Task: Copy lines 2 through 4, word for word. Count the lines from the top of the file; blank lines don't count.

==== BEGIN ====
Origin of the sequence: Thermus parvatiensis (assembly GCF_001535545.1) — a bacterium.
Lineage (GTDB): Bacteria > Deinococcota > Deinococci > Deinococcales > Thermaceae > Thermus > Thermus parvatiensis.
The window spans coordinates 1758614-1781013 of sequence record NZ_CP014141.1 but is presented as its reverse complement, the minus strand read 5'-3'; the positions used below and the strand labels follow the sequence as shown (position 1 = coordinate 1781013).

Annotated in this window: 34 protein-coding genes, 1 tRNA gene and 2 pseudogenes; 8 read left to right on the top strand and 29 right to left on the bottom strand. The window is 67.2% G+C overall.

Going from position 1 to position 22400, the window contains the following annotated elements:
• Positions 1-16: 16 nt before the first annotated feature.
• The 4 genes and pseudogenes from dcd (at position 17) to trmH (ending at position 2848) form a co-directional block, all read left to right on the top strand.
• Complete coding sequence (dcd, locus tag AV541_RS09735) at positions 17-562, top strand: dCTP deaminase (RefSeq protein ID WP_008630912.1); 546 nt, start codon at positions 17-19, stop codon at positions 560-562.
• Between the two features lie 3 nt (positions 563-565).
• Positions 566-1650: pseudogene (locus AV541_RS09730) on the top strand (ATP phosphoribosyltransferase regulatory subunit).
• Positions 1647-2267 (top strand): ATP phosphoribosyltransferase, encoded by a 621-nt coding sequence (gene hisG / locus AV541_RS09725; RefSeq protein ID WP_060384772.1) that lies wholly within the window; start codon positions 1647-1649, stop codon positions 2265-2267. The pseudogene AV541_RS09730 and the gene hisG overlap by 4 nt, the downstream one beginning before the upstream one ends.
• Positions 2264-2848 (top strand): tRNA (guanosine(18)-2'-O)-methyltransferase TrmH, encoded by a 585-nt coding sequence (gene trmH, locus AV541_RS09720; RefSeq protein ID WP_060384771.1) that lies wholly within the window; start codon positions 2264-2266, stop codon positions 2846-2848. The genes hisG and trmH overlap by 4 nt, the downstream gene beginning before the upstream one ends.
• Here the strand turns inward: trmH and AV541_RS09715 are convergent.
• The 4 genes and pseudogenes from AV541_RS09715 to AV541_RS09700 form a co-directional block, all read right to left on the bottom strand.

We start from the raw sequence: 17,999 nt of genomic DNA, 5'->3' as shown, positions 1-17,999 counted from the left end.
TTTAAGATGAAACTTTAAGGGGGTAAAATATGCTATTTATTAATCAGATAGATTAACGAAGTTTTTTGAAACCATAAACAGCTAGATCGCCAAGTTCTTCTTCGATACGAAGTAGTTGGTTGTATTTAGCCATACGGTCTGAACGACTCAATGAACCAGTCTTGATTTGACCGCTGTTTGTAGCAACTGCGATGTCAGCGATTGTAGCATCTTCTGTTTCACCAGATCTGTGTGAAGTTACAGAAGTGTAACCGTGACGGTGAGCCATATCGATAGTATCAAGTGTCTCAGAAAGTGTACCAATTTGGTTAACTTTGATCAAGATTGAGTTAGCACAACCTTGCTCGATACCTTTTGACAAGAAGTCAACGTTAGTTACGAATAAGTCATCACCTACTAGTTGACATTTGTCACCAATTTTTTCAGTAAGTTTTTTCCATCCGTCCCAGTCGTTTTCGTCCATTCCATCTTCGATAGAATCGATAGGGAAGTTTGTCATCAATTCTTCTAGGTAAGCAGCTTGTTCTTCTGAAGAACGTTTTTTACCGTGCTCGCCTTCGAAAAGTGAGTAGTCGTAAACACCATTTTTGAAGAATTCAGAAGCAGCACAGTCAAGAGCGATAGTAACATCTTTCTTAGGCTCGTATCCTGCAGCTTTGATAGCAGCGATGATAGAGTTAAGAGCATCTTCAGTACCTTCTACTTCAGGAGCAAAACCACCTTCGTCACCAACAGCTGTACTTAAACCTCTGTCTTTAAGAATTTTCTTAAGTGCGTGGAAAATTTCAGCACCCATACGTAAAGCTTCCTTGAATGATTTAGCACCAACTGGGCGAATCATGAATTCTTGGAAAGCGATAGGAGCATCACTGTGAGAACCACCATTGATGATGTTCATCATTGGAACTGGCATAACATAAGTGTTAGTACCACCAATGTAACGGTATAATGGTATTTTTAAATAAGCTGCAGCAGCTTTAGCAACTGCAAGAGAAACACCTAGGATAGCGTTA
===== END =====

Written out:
Lineage (GTDB): Bacteria > Deinococcota > Deinococci > Deinococcales > Thermaceae > Thermus > Thermus parvatiensis.
The window spans coordinates 1758614-1781013 of sequence record NZ_CP014141.1 but is presented as its reverse complement, the minus strand read 5'-3'; the positions used below and the strand labels follow the sequence as shown (position 1 = coordinate 1781013).

Annotated in this window: 34 protein-coding genes, 1 tRNA gene and 2 pseudogenes; 8 read left to right on the top strand and 29 right to left on the bottom strand. The window is 67.2% G+C overall.